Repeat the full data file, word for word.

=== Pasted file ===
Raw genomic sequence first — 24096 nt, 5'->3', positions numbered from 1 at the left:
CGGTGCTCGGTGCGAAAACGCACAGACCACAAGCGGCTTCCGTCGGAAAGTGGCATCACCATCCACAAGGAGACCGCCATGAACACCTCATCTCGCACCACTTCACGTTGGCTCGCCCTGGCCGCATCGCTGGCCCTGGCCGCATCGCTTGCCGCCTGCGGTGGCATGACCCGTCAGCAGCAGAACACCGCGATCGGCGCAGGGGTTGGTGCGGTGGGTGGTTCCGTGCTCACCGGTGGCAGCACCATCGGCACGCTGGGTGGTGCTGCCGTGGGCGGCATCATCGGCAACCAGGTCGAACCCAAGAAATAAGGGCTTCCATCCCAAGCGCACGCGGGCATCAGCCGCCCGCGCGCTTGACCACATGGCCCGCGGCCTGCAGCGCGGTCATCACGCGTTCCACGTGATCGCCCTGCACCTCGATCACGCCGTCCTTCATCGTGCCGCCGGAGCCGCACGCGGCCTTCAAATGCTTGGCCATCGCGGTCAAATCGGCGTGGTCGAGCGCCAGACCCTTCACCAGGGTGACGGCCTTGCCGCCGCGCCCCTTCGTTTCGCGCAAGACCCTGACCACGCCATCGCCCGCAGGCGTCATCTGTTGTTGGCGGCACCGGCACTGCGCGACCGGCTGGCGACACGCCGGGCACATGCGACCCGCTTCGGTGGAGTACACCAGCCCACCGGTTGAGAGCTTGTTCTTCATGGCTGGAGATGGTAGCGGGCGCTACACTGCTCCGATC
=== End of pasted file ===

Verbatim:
Raw genomic sequence first — 24096 nt, 5'->3', positions numbered from 1 at the left:
CGGTGCTCGGTGCGAAAACGCACAGACCACAAGCGGCTTCCGTCGGAAAGTGGCATCACCATCCACAAGGAGACCGCCATGAACACCTCATCTCGCACCACTTCACGTTGGCTCGCCCTGGCCGCATCGCTGGCCCTGGCCGCATCGCTTGCCGCCTGCGGTGGCATGACCCGTCAGCAGCAGAACACCGCGATCGGCGCAGGGGTTGGTGCGGTGGGTGGTTCCGTGCTCACCGGTGGCAGCACCATCGGCACGCTGGGTGGTGCTGCCGTGGGCGGCATCATCGGCAACCAGGTCGAACCCAAGAAATAAGGGCTTCCATCCCAAGCGCACGCGGGCATCAGCCGCCCGCGCGCTTGACCACATGGCCCGCGGCCTGCAGCGCGGTCATCACGCGTTCCACGTGATCGCCCTGCACCTCGATCACGCCGTCCTTCATCGTGCCGCCGGAGCCGCACGCGGCCTTCAAATGCTTGGCCATCGCGGTCAAATCGGCGTGGTCGAGCGCCAGACCCTTCACCAGGGTGACGGCCTTGCCGCCGCGCCCCTTCGTTTCGCGCAAGACCCTGACCACGCCATCGCCCGCAGGCGTCATCTGTTGTTGGCGGCACCGGCACTGCGCGACCGGCTGGCGACACGCCGGGCACATGCGACCCGCTTCGGTGGAGTACACCAGCCCACCGGTTGAGAGCTTGTTCTTCATGGCTGGAGATGGTAGCGGGCGCTACACTGCTCCGATC